It has been stated that the most common failure of a software project is caused by not capturing or understanding what the system is required to achieve. This is equally true of your information needs; have you truly captured your data requirements to meet your information needs and organisational objectives?

Is your data over or under specified?

Information requirements

The capture and acquisition of data simply ‘because you can’ does not always offer the best solution. Although storing data itself is relatively inexpensive these days, the overall costs of collection and management of data can be very expensive. A balance needs to be struck between what the organisation would like to have against what is the minimum requirement.

If there is a requirement to record additional data as part of a business process, then gathering this data will take time so reducing process performance, efficiency and profitability.

The key to having the right information is having a good understanding of your business objectives, processes and the decisions that need to be made: Does your data currently deliver the information required to make these decisions with confidence?

So how do you capture the data requirements?  

Requirements should be agreed before the start of your data capture process but should also be reviewed during the data life-cycle. The latter will allow for checking that requirements are still valid, current and there are no gaps. Reviews can also identify data that is no longer required but still being collected/managed.

It is important that data requirements are clearly documented, especially as they will likely contain decisions affecting usage, access definitions, etc., etc. Requirements documentation should be available to all relevant stakeholders and should simply and clearly define the data to be recorded. The documented requirements should be referred back to during the life-cycle of the data as an ongoing assessment of their continued effectiveness. 


The capture and subsequent management of requirements may involve many people, both from within the organisation as well as external stakeholders, including clients and suppliers. Key to the success of capturing and managing the requirements will depend on the identification and engagement, by the project, with the stakeholders and the placing of levels of importance to each.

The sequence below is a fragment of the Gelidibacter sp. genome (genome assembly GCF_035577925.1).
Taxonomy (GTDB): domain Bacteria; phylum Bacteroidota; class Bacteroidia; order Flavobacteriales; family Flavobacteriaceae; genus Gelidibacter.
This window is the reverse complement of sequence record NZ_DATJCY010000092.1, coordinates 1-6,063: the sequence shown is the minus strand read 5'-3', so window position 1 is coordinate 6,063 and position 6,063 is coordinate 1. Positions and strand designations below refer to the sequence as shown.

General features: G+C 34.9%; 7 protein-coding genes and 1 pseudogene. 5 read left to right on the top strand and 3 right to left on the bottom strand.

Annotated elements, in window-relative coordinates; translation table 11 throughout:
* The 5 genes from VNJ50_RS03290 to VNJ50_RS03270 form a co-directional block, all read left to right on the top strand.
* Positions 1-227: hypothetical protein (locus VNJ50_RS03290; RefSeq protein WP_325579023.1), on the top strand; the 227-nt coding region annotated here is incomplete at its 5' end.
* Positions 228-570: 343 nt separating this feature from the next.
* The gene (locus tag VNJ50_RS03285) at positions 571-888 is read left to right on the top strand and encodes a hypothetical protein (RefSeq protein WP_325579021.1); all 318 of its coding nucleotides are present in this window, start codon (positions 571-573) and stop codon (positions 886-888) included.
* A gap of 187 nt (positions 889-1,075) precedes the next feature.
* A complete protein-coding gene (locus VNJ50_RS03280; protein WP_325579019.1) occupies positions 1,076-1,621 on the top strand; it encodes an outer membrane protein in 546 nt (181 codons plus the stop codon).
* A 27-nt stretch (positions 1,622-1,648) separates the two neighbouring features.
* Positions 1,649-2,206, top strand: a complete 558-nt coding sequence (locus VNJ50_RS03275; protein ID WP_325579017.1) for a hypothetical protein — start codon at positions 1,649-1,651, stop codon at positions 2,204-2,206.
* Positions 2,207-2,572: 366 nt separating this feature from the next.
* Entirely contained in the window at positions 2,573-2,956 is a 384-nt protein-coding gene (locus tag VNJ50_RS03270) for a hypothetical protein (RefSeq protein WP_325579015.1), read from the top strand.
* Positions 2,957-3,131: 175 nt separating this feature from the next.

Many people may be involved in the requirements capture process as you should seek the needs of  senior leaders, data & end process users, customers and any other stakeholder in the decision making process.

It is important that the right stakeholders are identified and included within the requirements gathering and assessment process.


There may be other requirements that are actually dependencies upon a requirement being implemented. For example, a process or system requirement may only be achieved through a data requirement being filfilled. 

Tracking Requirements

Requirements, once captured and agreed, would normally be repeatedly used or referred to, but some less frequently used requirements may only be required infrequently. It is important therefore to give careful consideration as to how they are managed. The management of the requirements would normally include storage, access, change control and distribution as you would for any data set. A key area of the management of the requirements is the assessing of their value to the organisation. It is common practice to rank the requirements as to their importance to the success to the delivery of the business process the data is there to support.

It is key that all requirements are linked to some form of benefit. If no link to a benefit can be identified, then questions need to be raised as to why it is required.

So when you are happy you have defined what you need it is time to start gathering data….

DPA have helped many organisations to capture data requirements. To find out more click here.

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